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Estimating Avogadro's Number

  • Thread starter JM92
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  • #1
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Homework Statement



I did a surface tension experiment with n-butanol in water using the capillary rise method. Using my data and the Gibb's adsorption equation, I found the number of moles adsorbed at the surface per unit area to be
n/A = 5.012 x 10-3 mol⋅cm-2.

I also calculated the radius of the capillary to be r = 0.0386273 cm.

Given that the density of n-butanol is assumed to be the same as water ρ = 0.9970 g⋅cm-3
and the molar volume of n-butanol is Vm = 91.5 cm3⋅mol-1, estimate Avogadro's number.

Also assume the surface is a monolayer of n-butanol molecules, and that an n-butanol molecule is a cube.

Homework Equations



Vmolecule = Vcube = h3

Vmonolayer = Vcylinder = πr2h

h = Vm/(n/A)

# of molecules = Vmonolayer/Vmolecule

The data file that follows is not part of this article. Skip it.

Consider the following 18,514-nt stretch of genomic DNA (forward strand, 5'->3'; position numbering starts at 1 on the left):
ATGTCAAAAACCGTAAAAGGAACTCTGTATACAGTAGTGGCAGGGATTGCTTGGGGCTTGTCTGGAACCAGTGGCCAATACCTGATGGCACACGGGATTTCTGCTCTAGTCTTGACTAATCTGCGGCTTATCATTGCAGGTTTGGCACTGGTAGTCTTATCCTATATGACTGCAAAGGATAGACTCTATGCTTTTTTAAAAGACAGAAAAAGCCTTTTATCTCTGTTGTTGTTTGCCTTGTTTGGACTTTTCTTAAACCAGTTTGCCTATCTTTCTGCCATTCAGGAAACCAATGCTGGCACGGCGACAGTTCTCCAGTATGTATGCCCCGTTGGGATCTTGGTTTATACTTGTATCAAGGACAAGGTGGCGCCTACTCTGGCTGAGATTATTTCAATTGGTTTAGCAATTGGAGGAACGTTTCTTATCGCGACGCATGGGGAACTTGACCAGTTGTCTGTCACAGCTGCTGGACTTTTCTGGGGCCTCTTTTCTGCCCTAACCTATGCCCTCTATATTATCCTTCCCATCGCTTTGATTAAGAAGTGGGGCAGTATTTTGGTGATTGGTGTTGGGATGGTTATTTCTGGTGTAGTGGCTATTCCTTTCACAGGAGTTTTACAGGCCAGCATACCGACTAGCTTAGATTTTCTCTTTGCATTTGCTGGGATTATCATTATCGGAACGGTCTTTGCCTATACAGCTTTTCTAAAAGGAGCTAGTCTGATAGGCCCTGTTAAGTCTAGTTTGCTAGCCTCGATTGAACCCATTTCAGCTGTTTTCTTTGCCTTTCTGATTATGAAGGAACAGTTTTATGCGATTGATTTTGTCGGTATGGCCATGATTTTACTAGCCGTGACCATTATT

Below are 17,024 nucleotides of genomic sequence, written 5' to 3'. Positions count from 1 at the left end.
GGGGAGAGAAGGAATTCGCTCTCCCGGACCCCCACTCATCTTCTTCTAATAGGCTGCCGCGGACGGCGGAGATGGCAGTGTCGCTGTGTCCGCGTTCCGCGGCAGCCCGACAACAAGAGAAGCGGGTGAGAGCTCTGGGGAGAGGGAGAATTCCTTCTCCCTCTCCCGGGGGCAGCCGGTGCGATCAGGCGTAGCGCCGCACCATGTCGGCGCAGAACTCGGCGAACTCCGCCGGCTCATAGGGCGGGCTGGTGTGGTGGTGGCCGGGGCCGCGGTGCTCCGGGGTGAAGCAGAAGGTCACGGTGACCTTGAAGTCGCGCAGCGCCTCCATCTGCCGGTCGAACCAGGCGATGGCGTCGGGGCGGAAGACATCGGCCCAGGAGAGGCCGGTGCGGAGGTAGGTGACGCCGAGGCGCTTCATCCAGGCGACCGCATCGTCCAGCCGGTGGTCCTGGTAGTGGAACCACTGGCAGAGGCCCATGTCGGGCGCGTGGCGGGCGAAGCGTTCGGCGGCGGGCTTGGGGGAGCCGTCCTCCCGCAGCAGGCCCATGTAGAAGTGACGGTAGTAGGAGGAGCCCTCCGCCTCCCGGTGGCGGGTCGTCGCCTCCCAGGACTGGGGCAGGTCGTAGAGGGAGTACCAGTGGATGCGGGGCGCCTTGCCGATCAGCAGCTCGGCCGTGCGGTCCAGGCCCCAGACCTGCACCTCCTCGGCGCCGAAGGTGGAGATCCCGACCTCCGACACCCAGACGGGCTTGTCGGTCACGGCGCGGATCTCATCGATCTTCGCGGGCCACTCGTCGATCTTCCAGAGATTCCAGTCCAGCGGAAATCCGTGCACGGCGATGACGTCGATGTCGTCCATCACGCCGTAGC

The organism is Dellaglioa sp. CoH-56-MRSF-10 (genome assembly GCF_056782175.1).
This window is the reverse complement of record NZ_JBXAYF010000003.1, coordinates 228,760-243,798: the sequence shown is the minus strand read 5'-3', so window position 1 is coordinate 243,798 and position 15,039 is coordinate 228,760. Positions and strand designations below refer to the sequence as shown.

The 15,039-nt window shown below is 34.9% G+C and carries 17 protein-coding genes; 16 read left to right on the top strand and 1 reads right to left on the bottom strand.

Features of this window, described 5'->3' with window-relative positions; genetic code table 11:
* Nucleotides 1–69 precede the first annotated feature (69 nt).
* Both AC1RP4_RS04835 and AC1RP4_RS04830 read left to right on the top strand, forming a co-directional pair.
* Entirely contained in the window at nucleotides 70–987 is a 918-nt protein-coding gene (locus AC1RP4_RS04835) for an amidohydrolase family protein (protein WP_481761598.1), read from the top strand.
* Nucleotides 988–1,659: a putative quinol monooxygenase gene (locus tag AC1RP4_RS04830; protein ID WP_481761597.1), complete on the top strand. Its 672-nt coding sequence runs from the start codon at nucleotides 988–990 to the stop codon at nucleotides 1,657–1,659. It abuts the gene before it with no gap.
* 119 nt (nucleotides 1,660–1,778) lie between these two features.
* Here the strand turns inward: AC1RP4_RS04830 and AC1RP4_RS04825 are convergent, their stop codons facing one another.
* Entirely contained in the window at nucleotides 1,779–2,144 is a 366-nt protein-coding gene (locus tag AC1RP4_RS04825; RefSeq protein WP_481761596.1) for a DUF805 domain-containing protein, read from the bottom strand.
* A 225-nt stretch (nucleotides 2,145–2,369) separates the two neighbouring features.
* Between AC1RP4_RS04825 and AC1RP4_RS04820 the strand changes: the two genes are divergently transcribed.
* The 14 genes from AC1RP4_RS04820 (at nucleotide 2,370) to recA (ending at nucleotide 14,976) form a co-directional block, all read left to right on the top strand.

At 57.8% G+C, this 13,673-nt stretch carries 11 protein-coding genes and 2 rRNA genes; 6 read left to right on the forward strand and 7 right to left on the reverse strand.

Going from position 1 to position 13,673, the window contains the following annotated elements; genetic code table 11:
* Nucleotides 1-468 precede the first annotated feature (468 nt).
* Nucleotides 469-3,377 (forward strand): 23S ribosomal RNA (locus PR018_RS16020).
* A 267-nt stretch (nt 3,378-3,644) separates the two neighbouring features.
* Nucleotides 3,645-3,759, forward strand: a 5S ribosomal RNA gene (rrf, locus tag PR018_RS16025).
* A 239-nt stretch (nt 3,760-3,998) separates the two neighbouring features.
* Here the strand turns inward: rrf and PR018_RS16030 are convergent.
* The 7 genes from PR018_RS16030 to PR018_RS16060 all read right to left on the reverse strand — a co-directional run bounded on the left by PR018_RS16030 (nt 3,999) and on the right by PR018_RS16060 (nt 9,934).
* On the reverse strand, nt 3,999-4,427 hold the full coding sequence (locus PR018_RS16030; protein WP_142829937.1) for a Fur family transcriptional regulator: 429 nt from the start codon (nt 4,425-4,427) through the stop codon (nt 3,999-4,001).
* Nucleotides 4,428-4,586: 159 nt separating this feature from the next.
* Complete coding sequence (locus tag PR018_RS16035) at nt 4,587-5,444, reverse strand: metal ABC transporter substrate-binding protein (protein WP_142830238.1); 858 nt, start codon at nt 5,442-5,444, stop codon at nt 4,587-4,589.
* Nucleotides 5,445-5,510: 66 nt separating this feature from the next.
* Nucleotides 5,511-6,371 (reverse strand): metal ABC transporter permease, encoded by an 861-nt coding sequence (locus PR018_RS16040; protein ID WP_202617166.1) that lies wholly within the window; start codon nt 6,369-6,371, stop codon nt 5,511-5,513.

n = (n/A)πr2

NA = Avogadro's number = # of molecules/n

The Attempt at a Solution



Since the surface is a monolayer, I think the length of a molecule is the height of the monolayer.
h = 91.5cm3⋅mol-1/5.012 x 10-3 mol⋅cm-2 = 0.459 cm

Now I can calculate the volume of a single cubic molecule to be:
Vmolecule = h3 = (0.459 cm)3 = 0.0964 cm3

and the volume of the monolayer is:
Vmonolayer = π(0.0386273 cm)2(0.459 cm) = 2.15 x 10-3 cm3

(This must already be incorrect since the volume of a single molecule can't be larger than that of the whole monolayer of molecules).

The number of molecules would incorrectly be:
# of molecules = (2.15 x 10-3 cm3)/(0.0964 cm3) = 0.0223 molecules

The number of moles is:
n = (5.012 x 10-3 mol⋅cm-2)(0.0386273 cm)2π = 2.349 x 10-5 mol

Then Avogadro's number is calculated as:
NA = (0.0223 molecules)/(2.349 x 10-5 mol) = 949 molecules/mol

..which is unbelievably wrong. Any help is appreciated!
 

Answers and Replies

  • #2
Borek
Mentor
28,357
2,744
Since the surface is a monolayer, I think the length of a molecule is the height of the monolayer.
h = 91.5cm3⋅mol-1/5.012 x 10-3 mol⋅cm-2 = 0.459 cm
0.459 cm per molecule already should tell you something is terribly wrong at this stage.
 
  • #3
9
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0.459 cm per molecule already should tell you something is terribly wrong at this stage.
Right, didn't notice that. Do you have any suggestions on how I could properly start this then? Thank you!
 
  • #4
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Was this ever solved?
 

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